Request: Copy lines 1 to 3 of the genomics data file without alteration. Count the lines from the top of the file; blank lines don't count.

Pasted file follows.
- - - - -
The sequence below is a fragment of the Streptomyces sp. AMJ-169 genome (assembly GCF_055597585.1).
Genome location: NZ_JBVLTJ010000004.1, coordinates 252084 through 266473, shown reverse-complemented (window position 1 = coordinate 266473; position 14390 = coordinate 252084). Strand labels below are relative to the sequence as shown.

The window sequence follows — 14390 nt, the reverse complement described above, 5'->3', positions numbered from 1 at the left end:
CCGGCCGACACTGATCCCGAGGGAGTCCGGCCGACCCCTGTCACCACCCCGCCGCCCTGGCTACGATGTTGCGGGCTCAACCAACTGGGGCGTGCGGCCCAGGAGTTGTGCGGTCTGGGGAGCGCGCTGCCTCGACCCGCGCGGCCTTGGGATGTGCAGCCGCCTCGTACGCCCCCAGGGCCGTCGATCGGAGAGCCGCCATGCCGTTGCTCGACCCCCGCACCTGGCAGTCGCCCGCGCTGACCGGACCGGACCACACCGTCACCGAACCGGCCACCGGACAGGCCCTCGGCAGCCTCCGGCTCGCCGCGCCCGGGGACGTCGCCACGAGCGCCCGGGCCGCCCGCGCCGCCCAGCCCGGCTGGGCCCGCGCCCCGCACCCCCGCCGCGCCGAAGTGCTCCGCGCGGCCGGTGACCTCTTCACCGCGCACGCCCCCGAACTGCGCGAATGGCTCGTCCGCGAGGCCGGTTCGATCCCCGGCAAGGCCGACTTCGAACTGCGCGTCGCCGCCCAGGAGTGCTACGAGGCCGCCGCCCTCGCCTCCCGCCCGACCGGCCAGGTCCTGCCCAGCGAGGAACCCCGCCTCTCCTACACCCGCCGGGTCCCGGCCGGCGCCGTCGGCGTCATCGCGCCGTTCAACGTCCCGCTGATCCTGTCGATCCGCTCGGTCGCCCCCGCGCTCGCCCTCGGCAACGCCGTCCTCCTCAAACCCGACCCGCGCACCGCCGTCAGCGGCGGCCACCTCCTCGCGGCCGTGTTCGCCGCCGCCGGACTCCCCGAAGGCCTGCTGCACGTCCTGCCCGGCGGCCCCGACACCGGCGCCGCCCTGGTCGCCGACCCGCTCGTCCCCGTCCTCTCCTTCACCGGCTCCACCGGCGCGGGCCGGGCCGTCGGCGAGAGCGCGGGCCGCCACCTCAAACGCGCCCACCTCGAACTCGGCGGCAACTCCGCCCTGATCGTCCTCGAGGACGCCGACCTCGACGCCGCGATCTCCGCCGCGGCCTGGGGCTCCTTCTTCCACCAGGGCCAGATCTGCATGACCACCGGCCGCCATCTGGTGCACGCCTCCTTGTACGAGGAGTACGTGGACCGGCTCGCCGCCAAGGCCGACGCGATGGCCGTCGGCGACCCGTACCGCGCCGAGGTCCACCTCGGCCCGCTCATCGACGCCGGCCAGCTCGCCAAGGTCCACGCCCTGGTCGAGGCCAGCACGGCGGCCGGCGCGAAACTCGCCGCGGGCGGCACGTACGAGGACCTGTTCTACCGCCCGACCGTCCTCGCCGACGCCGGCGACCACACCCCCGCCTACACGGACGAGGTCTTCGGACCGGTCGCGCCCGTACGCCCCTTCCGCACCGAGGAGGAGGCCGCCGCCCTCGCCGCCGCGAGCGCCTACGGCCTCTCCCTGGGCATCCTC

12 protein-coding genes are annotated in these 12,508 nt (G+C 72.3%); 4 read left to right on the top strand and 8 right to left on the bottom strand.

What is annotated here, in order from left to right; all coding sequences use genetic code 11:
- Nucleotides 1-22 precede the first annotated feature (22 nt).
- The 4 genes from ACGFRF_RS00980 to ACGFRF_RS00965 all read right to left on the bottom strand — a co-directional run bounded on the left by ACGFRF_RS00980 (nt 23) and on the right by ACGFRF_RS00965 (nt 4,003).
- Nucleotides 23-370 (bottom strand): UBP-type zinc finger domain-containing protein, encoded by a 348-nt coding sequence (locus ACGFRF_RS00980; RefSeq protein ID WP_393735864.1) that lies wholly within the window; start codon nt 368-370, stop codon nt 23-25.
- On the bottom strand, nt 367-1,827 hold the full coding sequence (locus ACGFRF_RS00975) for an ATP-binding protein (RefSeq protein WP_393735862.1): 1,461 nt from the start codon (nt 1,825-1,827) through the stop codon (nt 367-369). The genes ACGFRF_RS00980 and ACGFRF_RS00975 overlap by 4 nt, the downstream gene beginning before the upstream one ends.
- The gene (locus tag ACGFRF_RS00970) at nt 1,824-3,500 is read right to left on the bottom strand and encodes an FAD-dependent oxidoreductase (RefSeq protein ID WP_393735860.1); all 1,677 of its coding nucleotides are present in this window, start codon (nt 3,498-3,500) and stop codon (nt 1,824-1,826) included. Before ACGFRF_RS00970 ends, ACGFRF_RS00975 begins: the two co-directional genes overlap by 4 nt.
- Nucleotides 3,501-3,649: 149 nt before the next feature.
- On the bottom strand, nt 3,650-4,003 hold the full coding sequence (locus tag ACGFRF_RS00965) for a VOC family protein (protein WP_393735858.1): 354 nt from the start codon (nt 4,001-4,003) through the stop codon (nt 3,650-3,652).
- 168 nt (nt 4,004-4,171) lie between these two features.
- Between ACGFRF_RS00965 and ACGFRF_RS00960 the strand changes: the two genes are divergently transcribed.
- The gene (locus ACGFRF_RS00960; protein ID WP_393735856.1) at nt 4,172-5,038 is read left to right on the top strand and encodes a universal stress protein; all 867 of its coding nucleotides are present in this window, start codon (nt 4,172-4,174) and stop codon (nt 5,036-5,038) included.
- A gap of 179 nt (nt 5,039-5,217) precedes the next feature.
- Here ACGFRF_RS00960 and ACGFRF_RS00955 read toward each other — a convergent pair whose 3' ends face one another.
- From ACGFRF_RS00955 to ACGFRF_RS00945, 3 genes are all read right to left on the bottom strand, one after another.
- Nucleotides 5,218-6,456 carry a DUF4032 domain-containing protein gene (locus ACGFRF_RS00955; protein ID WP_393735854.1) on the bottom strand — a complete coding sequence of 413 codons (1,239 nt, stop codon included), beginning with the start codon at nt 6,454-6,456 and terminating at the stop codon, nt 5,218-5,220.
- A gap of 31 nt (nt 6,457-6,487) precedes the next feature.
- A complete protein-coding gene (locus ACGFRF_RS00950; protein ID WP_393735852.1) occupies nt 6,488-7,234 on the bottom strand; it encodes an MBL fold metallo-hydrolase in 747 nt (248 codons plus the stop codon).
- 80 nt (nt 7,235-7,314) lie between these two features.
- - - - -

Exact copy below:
The sequence below is a fragment of the Streptomyces sp. AMJ-169 genome (assembly GCF_055597585.1).
Genome location: NZ_JBVLTJ010000004.1, coordinates 252084 through 266473, shown reverse-complemented (window position 1 = coordinate 266473; position 14390 = coordinate 252084). Strand labels below are relative to the sequence as shown.

The window sequence follows — 14390 nt, the reverse complement described above, 5'->3', positions numbered from 1 at the left end: